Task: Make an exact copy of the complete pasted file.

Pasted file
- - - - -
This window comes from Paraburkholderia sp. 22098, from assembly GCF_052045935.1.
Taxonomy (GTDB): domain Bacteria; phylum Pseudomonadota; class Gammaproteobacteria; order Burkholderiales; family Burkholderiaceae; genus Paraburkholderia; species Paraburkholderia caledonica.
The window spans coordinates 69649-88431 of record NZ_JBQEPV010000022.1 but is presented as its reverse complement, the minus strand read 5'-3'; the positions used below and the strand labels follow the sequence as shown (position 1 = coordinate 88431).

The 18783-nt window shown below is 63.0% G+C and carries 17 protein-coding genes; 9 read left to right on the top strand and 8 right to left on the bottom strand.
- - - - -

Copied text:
This window comes from Paraburkholderia sp. 22098, from assembly GCF_052045935.1.
Taxonomy (GTDB): domain Bacteria; phylum Pseudomonadota; class Gammaproteobacteria; order Burkholderiales; family Burkholderiaceae; genus Paraburkholderia; species Paraburkholderia caledonica.
The window spans coordinates 69649-88431 of record NZ_JBQEPV010000022.1 but is presented as its reverse complement, the minus strand read 5'-3'; the positions used below and the strand labels follow the sequence as shown (position 1 = coordinate 88431).

The 18783-nt window shown below is 63.0% G+C and carries 17 protein-coding genes; 9 read left to right on the top strand and 8 right to left on the bottom strand.